In Part 1 of this blog, we saw how lingering surface high pressure over the Great Basin kept the El Norte winds blowing for days rather than the typical 2-3 days. In Part 2 we saw how an upper ridge can anchor that surface high pressure in place while increasing its strength. Now Part 3 looks at clouds and the El Norte winds.
Having high pressure in the Great Basin and a supporting upper ridge just insures strong El Norte winds are coming down open waters the length of the Sea of Cortez. Since there are thousands of cliffs, points and other terrain along the shoreline of Sea of Cortez the wind near shore will be very UP and Down and weak unless there is something to curve the winds outside to the launch sites.
That something is heating in the coastal valleys that creates a local pressure gradient that 1. Curves the strong wind outside to the beach and 2. Creates local sea breezes that enhance the large-scale El Norte winds.
And for this, coastal valley heating to happen we need lots of blue sky! So it is not enough to just forecast the wind we also have to try to forecast something as ephemeral as the cloud distribution. And this is something the models struggle to do on the micro-scale of a valley on Baja’s East Cape. This is critical since even a few clouds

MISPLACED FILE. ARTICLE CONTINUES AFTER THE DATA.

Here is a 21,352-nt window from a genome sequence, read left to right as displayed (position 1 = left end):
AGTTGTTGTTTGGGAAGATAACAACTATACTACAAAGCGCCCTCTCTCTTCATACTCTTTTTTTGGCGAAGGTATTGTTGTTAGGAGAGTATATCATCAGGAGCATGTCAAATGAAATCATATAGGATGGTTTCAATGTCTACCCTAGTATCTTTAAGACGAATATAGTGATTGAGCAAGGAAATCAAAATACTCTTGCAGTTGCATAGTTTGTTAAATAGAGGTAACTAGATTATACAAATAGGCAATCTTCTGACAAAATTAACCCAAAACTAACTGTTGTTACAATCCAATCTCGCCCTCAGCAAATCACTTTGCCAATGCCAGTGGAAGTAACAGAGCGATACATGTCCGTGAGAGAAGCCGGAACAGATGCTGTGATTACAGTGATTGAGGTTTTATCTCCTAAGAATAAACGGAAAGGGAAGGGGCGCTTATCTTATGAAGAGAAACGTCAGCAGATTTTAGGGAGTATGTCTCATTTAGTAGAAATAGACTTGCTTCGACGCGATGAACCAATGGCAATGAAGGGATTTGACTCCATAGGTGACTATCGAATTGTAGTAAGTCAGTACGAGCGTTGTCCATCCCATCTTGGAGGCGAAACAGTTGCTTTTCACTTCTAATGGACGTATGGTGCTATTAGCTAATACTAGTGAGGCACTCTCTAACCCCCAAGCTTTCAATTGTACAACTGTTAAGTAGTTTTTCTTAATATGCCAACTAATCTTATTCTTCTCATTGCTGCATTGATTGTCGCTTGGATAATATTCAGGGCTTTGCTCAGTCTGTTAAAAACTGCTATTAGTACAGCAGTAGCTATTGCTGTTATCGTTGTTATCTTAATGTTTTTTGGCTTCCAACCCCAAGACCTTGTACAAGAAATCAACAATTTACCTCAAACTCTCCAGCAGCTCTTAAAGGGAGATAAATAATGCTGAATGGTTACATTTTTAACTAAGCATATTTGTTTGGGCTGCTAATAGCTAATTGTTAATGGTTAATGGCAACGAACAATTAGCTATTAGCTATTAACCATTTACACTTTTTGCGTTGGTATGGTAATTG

in the valley can cause a wind fade as you see in this first image from last week.
This next image show % of cloud coverage over the Los Planes Valley inland from La Ventana for this Wednesday and Thursday as projected by a bunch of models.
So I usually end up doing “bottoms up” forecasting when it comes to clouds and coastal valley heating.
That means looking at the cams along the coast, especially at Todas and looking at the satellite imagery and try to determine if the valley is likely to be clear in the afternoon. Yesterday, Monday, November 21 is a good example.
At dawn, there were lots of clouds in the La Ventana area and the valley. But look at this satellite animation from today and draw your own conclusions.
The satellite imagery for today, Tuesday, is a lot more promising at dawn. Notice the sparse clouds inbound from the west: